7.2.1. Maximizing Envelope Overlaps for a Given Transition Energy

Input file



This tutorial aims to optimize the device studied in the 1D - InAs/In0.4Ga0.6Sb superlattice dispersion with 8-band k.p (type-II band alignment) tutorial.


The goal is to obtain a fundamental transition energy of 0.15 eV as well as to maximize the overlap between the wavefunction envelopes of the first conduction band c1 and the first valence band v1 using the nextnanoevo module. nextnanoevo is a tool that combines the nextnano++ software with genetic algorithms to optimize the design of semiconductor technologies.

To run an evolution with nextnanoevo, a default design is provided by the user as well as parameters to optimize along with a search space, that is to say both lower and upper limits for each of these parameters.

Default design

For this device, the parameters to optimize were the thicknesses of the two layers of InGaSb and InAs as well as the indium content of the InGaSb layer. Our default design had the following parameters and properties:

  • In(x)Ga(1-x)Sb: 1.5 nm

  • InAs: 3.98 nm

  • x: 0.4

  • fundamental transition energy: 0.10 eV

  • 1c1v wavefunction overlap: 0.497


And the defined search space was:

  • In(x)Ga(1-x)Sb: [0.1, 10] nm

  • InAs: [0.1, 10] nm

  • x: [0.01, 1]

Evolution process

To assess the performance of our candidate designs, we calculated the fundamental transition energy:

\[E_0 = |E_{c1} - E_{v1}|\]

and the overlap between the c1 and v1 wavefunction envelopes:

\[S\propto\sum_{\beta \in \{X,Y,Z\}} \int_LF^*_{v1,\beta}F_{v1,S} + \sum_{\alpha \in \{X,Y,Z\}} \int_LF_{v1,\alpha}F^*_{c1,S}\]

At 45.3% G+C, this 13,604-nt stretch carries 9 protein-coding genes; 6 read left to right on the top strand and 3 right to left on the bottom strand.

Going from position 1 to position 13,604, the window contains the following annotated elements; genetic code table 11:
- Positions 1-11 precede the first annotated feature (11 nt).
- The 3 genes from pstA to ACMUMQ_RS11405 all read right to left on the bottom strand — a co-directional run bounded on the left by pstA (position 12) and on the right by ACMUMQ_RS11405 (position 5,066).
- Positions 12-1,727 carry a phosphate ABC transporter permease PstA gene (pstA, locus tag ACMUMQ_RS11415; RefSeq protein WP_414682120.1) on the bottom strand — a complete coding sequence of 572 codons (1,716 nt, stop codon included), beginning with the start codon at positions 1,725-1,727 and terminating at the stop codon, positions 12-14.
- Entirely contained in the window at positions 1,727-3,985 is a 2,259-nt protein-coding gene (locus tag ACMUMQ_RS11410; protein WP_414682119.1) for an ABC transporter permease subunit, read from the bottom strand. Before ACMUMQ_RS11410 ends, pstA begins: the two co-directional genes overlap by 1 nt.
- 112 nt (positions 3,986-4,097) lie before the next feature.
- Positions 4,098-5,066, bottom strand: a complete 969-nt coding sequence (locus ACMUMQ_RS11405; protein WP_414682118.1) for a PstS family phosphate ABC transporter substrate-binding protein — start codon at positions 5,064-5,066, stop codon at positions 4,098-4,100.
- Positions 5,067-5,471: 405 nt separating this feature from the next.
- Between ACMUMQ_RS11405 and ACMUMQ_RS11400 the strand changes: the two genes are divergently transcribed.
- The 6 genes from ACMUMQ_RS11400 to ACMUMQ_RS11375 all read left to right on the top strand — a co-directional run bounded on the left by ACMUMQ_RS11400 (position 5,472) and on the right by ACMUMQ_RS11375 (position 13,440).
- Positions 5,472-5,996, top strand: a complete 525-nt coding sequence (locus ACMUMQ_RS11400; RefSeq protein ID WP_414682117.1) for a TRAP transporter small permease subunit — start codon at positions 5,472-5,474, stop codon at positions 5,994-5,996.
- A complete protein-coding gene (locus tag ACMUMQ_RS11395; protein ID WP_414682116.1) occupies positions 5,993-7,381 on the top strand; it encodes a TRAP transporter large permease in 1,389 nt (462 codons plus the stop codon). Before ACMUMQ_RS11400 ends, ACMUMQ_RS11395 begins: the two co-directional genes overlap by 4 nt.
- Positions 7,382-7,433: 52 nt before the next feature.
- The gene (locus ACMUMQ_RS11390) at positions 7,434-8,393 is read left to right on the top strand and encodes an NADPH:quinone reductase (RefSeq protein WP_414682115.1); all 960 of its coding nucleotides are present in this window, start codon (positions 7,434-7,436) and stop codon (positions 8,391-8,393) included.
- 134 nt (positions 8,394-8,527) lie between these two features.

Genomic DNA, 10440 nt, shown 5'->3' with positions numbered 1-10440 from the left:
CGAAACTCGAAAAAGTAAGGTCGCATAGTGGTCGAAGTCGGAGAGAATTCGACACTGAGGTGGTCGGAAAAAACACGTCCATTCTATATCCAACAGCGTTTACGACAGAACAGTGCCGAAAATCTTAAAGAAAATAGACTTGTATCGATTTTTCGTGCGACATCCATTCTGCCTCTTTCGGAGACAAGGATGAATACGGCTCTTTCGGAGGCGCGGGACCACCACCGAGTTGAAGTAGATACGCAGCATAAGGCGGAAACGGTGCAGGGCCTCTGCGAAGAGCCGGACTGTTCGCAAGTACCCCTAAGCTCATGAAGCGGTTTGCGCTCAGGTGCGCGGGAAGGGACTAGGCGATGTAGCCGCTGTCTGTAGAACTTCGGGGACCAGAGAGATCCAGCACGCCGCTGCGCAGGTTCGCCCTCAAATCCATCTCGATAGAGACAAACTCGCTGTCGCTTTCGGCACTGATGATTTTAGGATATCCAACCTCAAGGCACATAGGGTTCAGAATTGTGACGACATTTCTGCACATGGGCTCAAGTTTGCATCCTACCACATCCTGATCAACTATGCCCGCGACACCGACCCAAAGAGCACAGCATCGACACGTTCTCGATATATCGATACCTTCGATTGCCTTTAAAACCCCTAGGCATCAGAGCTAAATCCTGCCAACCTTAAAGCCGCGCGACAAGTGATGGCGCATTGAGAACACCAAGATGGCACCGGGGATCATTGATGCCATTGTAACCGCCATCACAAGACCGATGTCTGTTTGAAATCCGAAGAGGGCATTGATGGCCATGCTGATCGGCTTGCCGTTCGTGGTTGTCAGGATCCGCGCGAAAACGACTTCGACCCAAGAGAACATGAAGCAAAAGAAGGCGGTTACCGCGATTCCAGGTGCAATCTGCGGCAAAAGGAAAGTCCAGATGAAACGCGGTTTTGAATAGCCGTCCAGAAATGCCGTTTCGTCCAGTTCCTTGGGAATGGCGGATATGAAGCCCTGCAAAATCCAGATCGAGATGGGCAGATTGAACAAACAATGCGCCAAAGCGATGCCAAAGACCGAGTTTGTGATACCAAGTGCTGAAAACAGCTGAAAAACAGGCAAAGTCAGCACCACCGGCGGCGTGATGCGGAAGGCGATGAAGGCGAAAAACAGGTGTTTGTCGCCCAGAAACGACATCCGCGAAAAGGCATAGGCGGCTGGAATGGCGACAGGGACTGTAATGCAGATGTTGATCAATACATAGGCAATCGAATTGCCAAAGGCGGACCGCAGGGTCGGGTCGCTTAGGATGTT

Then, the fitness of a candidate is calculated by its distance to the ideal solution, that is the solution with the desired energy and overlap (in our case 0.15 eV and 1, respectively):

\[d = \sqrt{(E_{obj.}-E_0)^2+(S_{obj.}-S)^2}\]

During the optimization process, this distance should decrease as we reach our optimized design which is the closest to the ideal solution.

Parameters of the optimization algorithm

There are different parameters for the evolution process which can be tuned by the user, the most important one being the number of generations. The bigger it is, the longer the simulation will take but the better the results will be. However, it is possible to reach the best result possible long before the last generation. For example, in this tutorial, the number of generations was 100 but the best design was obtained at generation 50.

Other parameters are specific the optimization algorithm - in this case NSGA-II (non-dominated sorting genetic algorithm) as developed by PyGMO - such as the crossover and mutation probabilities (for more information, visit the PyGMO documentation page).


  • alg = ‘nsga2’ (name of the algorithm)

  • gen = [100] (number of generations)

  • cr = 0.95 (crossover probability)

  • eta_c = 10. (distribution index for crossover)

  • m = 0.01 (mutation probability)

  • eta_m = 50 (distribution index for mutation)

  • seed = 876624 (seed for randomness)


Note: the evolution process is random so each run might give a different result. Our suggestion is to change the seed (input a random number) for every run to promote randomness.

Optimized design

At the end of our optimization run, the best design we obtained had the following parameters and properties:

  • In(x)Ga(1-x)Sb: 1.47 nm

  • InAs: 1.98 nm

  • x: 0.75

  • fundamental transition energy: 0.152 eV

  • 1c1v wavefunction overlap: 0.723



In conclusion, we successfully obtained a design with the desired fundamental transition energy of 0.15 eV showing promise for applications in long-wave infrared detectors. The overlap of the wavefunction envelopes was also increased thus improving the overall performance of the device. The overall fitness of the design went from 0.677 to 0.277 by changing the lengths of the two layers by a few nanometers as well as the indium content in the InGaSb layer.